Fourteen Tips for Preventing Sensory Meltdowns at Disney World

Fourteen Tips for Preventing Sensory Meltdowns at Disney World pin

Disney World with its five parks is vast, and there’s so much to experience. No parent wants to deal with a meltdown on vacation, let alone at Disney World where admission tickets are so pricey. In reality, chances are the intense activities of theme parks might kids with autism into sensory overload. To help parents mitigate such an occurrence here are our tips.

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Plan a Longer Vacation

Parents of kids with autism may find that visiting the parks over the course of a few days is much less stressful for everybody. Though it might sound less budget friendly, there are plenty of great deals on multiple Disney tickets as well as lodgings. At a minimum, parents should try to allocate one separate day for each park.

Rest Well

For the lodgings, even those on a budget should try to get their kids a good night’s sleep. Parents could pay extra for a rollaway or, if possible, getting the kids their own room. Sleeping in beds with siblings or parents can get in the way of an optimal night’s sleep. If kids are more rested in the morning, they’ll be more able to handle their emotions at the park.

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Take Frequent Breaks

Plan snack and lunch break times during the day. Parents of younger kids or those not used to spending the entire day at a theme park should schedule more frequent breaks and see how it goes.

Stay on Property

If at all possible, parents should find lodgings on the property for easy access to the park. For parents looking for a cheaper alternative to the Disney pricey hotels, the Wyndham has a property near Disney Springs that is affordable and still gives its guests access to the complimentary Disney transportation.

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Avoid Crowded Areas

Parents should avoid crowded areas, like the parade thoroughfare during the shows.In fact, they should skip the shows since they tend to be crowded anyway and try to go on typically full rides during that time since they’re mostly empty. Moreover, families should also eat meals on off hours, meaning before or after traditional lunch or dinner times.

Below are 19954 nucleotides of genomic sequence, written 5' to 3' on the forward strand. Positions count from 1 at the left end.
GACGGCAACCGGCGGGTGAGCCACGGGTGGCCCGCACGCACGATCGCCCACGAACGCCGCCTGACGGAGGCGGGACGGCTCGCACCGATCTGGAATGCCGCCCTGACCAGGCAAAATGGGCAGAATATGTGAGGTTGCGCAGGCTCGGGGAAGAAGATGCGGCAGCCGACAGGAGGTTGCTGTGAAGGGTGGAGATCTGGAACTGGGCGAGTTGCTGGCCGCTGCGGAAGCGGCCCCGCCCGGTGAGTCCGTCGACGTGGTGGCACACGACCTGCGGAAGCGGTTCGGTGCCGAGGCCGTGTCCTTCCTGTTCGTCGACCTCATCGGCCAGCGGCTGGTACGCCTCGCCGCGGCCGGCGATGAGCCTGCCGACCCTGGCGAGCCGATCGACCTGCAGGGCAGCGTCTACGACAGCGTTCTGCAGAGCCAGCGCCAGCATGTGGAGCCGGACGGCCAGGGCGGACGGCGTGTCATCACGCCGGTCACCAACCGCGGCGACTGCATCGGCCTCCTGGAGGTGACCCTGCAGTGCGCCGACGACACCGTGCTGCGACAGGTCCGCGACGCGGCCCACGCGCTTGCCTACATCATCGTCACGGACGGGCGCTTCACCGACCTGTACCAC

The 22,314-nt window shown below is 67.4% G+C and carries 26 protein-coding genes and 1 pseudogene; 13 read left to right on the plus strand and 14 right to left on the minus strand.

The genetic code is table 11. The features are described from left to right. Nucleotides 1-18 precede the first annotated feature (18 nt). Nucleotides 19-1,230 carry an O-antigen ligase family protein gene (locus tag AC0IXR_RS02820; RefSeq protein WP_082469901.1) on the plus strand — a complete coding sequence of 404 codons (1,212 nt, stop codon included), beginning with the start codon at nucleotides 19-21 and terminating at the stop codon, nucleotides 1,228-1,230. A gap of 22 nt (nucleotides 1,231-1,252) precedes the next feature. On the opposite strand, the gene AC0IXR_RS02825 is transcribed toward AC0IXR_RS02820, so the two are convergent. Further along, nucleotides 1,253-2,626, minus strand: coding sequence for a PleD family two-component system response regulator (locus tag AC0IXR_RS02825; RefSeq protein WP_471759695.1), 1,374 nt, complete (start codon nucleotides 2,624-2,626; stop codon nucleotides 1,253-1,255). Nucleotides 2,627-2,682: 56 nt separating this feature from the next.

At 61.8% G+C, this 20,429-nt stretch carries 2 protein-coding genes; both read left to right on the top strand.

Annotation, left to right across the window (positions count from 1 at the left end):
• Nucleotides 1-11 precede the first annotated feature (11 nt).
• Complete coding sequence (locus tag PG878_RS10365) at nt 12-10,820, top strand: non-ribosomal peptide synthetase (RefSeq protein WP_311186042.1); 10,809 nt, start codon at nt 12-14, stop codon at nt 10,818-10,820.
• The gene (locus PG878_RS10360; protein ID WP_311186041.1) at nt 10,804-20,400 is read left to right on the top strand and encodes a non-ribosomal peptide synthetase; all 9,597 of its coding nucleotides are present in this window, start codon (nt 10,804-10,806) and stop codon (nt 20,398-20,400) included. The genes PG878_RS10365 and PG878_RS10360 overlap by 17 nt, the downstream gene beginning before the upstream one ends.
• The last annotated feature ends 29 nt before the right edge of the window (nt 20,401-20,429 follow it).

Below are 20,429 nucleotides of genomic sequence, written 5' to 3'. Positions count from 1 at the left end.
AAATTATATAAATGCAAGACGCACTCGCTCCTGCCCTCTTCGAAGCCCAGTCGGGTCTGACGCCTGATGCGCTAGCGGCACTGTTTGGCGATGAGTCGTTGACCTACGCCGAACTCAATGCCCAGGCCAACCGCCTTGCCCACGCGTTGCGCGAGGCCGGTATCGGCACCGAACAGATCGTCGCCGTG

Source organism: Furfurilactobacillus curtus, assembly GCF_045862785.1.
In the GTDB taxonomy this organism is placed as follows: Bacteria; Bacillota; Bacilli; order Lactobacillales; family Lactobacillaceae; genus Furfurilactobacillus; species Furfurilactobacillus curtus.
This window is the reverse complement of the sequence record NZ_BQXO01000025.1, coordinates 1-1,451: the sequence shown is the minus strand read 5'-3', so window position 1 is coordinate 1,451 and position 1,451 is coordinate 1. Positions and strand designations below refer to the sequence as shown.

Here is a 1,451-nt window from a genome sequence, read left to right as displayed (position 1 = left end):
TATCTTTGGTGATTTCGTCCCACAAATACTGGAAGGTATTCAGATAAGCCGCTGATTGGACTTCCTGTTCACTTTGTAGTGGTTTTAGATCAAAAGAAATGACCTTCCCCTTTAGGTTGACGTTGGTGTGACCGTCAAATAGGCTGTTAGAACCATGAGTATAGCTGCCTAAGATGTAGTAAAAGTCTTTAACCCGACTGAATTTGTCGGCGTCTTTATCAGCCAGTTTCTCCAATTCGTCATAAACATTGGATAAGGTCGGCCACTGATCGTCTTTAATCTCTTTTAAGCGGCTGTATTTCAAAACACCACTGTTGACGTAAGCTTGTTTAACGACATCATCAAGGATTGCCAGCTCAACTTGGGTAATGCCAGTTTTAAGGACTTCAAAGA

Limit Shopping

Limiting the shopping adds to time spent enjoying the park itself and reduces arguments with kids. Parents should tell their child before entering the park that they are going to shop at the end of the day for a set time or online as an alternative.

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Plan Outdoor/Indoor Rides

Parents need to know that the weather in Orlando is usually warm and humid no matter the month. Though Disney accommodates autism on many of their rides, there are often still waits. These waits can be challenging for kids who are temperature intolerant.

Parents should do the indoor rides in the middle of the day, then try to do the outdoor rides in the early morning or late evening when the temperature cools down and the crowds are gone.

Stay Hydrated

This advice applies to all parents traveling with kids but is of particular importance in a theme park situation where there’s a lot of walking involved.So, parents should either purchase several beverages for their kids during the day or bring refillable water bottles to fill up at water fountains in the parks.

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Avoid Sugary Snacks

Most theme parks, especially Disney, have sugary snacks available for purchase literally at every corner of the parks. Pumping kids on sugary snacks and driving them into a sugar rush is seldom a good idea. Parents should discuss ahead of time with their kids what snacks they are allowed to have every day to avoid disappointments and meltdowns later.

Wear Comfortable Clothes

If kids get wet or sweaty, they might react adversely. It is a good idea for parents to make them as comfortable as possible. Since staying in a theme park for ten hours in a stretch is enough of a challenge for most kids,  parents should bring a change of clothes for emergencies.

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Bring Headphones or Earplugs

Some noise sensitive kids will react to sounds and noises in the park. These sounds can include screaming, shots, or explosions from fireworks. It is, therefore, important to bring headphones or earplugs for these situations. It is important to note that some rides will not allow kids to wear headphones while riding for safety reasons.

Don’t Use Park Hoppers

It is better, especially for younger children, to spend the entire day in one park. Also, using the Disney Transportation from park to park can add a layer of stress for some kids due to the waiting time and buses that might be crowded.

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Get a Stroller

Renting a stroller for younger children or those who can’t walk much is best for families. Visiting the Walt Disney World parks involves a lot of walking, and no parent wants to argue with children or try to force them into anything. So, even for older kids, a stroller may be a good place to relax if they get tired or cranky.

Keep your group small

Going in a large group to a theme park can be overwhelming, and the needs of a child with autism might be overlooked. Kids with autism might want to explore at a certain pace or adhere to specific mealtimes. The best ratio is two adults per kid so the adults can alternate taking care and helping accommodate their needs.

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